Councilmember Lincoln Restler has announced a “Community Cleanup Plan” for his North Brooklyn nabes after sending out a district-wide survey on his constituents’ sanitation concerns.
Nearly 300 residents of Restler’s District 33, which extends from Greenpoint to parts of Carroll Gardens and Gowanus, replied to the survey, checking off their primary issues regarding the cleanliness of their neighborhood.
About 30 percent of respondents said their top issue was dirty streets and sidewalks, followed closely by nearly 17 percent who feel they see too many rats in the neighborhood, 15 percent who hate the sight of overflowing public trash cans, and 11 percent who want littering in public spaces to be curbed.
Those responses — along with additional complaints like illegal dumping, trash bags blocking public spaces, and the desire for trash containers — shaped an eight-point plan developed by the councilmember’s office and the city’s Department of Sanitation.
Plans include addressing the rat problem by increasing participation in the city’s composting program, which would remove the tasty morsels rats search for in sidewalk trash bags and bins; purchasing new, rat-proof public trash cans and seeking to enroll local businesses in an “Adopt-a-Basket” program to ensure they get emptied more frequently; calling for the mayor’s office to restore full funding to the sanitation department; and placing cameras in locations frequently used as illegal dumping grounds.
“It’s past time that we get serious about cleaning up the 33rd,” Restler said, in a statement. “Sanitation problems impact the quality of life of everyone in our community. Nobody wants garbage bags blocking their sidewalk or overflowing litter baskets that attract rats in their neighborhood. We’re getting to work implementing our Community Cleanup Plan to make every neighborhood in the 33rd cleaner and healthier.”
While each of the three community boards represents reported high numbers of acceptably clean streets in 2017, the most recent year reported in the city’s district profiles, sanitation concerns appear in each of their budget request reports for the upcoming fiscal year.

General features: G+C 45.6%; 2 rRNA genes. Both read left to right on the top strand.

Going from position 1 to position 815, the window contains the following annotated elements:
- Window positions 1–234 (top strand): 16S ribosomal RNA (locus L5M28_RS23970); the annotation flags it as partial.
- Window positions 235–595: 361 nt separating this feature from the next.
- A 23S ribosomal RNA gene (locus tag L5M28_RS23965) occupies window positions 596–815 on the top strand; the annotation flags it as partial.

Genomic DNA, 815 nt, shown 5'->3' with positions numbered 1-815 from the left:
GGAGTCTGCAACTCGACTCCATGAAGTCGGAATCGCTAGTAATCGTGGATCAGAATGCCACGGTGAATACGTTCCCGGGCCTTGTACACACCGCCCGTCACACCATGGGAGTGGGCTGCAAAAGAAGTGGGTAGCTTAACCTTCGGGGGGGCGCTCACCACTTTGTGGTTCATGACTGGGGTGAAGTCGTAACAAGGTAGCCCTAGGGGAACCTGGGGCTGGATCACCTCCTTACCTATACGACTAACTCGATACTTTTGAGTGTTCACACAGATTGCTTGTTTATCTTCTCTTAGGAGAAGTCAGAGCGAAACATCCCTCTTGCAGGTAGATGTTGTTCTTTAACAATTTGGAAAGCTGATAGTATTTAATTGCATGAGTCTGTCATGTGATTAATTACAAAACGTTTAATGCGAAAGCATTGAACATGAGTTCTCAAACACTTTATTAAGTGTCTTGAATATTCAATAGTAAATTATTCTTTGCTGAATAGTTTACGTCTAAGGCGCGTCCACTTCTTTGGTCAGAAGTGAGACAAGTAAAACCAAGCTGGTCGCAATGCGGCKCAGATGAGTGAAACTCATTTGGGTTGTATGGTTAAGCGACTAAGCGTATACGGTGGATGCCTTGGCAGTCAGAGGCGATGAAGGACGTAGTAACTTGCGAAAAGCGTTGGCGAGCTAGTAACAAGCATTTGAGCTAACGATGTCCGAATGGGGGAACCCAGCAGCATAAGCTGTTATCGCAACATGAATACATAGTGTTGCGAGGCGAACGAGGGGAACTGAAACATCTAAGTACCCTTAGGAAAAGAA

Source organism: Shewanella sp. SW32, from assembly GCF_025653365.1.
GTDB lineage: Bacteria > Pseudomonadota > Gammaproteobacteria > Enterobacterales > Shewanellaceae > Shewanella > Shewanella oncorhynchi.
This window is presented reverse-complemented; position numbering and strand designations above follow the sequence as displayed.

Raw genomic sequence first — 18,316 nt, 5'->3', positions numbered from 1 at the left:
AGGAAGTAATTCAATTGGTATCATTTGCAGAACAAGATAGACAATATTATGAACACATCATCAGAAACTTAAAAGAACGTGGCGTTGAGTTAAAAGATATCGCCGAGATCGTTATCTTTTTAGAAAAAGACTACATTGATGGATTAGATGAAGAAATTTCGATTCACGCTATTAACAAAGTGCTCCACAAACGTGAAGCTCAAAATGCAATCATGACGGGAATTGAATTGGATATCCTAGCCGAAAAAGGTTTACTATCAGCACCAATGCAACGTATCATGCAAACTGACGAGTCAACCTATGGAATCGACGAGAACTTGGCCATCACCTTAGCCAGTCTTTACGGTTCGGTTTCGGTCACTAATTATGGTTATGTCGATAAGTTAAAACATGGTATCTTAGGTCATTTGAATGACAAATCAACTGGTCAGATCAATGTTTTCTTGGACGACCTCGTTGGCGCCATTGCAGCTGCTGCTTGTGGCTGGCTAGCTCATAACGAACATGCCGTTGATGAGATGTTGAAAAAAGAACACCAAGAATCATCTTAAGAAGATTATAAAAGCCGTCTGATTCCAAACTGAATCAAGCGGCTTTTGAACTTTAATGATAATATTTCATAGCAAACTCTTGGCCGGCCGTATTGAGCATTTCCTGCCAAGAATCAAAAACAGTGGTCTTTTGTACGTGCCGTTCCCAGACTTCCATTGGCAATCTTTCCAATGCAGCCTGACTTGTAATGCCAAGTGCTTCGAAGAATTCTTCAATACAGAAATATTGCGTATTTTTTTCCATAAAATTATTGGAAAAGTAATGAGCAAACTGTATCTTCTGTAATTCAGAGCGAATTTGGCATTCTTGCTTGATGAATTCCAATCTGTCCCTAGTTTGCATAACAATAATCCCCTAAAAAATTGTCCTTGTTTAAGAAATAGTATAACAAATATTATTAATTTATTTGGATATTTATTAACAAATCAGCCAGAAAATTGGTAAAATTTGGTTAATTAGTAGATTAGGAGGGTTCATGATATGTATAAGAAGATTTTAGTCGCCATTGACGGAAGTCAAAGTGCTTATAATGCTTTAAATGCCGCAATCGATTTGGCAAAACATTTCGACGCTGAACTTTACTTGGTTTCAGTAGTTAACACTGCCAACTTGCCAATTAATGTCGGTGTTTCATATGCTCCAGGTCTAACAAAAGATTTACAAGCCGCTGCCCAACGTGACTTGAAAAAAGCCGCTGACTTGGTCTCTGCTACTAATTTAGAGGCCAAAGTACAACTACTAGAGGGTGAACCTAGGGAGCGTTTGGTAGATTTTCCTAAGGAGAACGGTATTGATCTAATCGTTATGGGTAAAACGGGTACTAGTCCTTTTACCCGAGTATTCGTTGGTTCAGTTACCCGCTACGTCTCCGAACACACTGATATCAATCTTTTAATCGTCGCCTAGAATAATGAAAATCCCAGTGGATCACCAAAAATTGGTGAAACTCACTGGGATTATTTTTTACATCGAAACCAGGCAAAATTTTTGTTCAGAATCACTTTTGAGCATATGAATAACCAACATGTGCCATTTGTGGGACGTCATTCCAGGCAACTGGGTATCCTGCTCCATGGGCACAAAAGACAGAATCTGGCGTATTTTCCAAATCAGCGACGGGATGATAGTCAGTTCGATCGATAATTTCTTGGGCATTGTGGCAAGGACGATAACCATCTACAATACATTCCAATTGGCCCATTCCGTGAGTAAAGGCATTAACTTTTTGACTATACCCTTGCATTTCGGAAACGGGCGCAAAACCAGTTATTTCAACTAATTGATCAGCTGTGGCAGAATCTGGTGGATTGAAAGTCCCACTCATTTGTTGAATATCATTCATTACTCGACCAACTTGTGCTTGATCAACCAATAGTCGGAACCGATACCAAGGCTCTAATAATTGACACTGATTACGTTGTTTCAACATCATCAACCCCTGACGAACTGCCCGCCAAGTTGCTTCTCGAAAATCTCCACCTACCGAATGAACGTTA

Community Board 2, which includes Downtown Brooklyn, Brooklyn Heights, Clinton Hill, and the Navy Yard, noted a need for better sanitation services in their 2023 budget requests, especially outside of school buildings.
“Walk by any school after 4 pm and you will see mounds of trash collected and deposited on [the] curbside. Some of it is cafeteria waste which worsens the rat problem since the trash is packed in plastic bags, not containers,” the board wrote in their needs statement. “Additionally, when school trash piles up, additional dumping by non-school people worsens the situation.”
Restler’s cleanup plan also plans to pursue a “containerization” program, implementing secure curbside trash collection containers rather than leaving trash outside in flimsy plastic bags.
A “Clean Curbs” pilot program, which would install those containers outside some businesses, has been in the works for two years, but no containers have been installed. When the program does launch, it is likely to be very limited in scope.
In Community Board 6, the board asked for the city to increase funding for weekly litter collection so public wastebaskets, especially on busy commercial corridors, could be emptied twice a week. Both CB2 and Community Board 1 noted a need for stricter enforcement against illegal dumping, especially beneath the Brooklyn-Queens Expressway.
“Councilmember Restler’s survey and responses are indicative of the same concerns expressed by nearly every single councilmember and show the extraordinary need to baseline collection and litter basket services in DSNY’s budget,” said neighboring councilmember Sandy Nurse, chair of the Council’s Committee on Sanitation and Solid Waste Management. “Our communities want Clean Streets and they want to see NYC investing in sustainability programs like curbside composting. I know the administration hears these concerns and I am hopeful they will be reflected in a final budget.”
In his preliminary budget, Mayor Eric Adams proposed halting the expansion of curbside compost pickup, calling the program “broken” and said he wanted to improve it.
The proposed budget also slashes spending across city agencies, including DSNY, drawing criticism from Nurse, who said during a committee hearing last month that the department is already struggling with staffing and budget cuts.
A report issued by state Comptroller Thomas DiNapoli said that the city’s sanitation department — the largest in the world — was understaffed and relying heavily on overtime. The department projected spending up to $300 million on overtime pay in Fiscal Year 2022.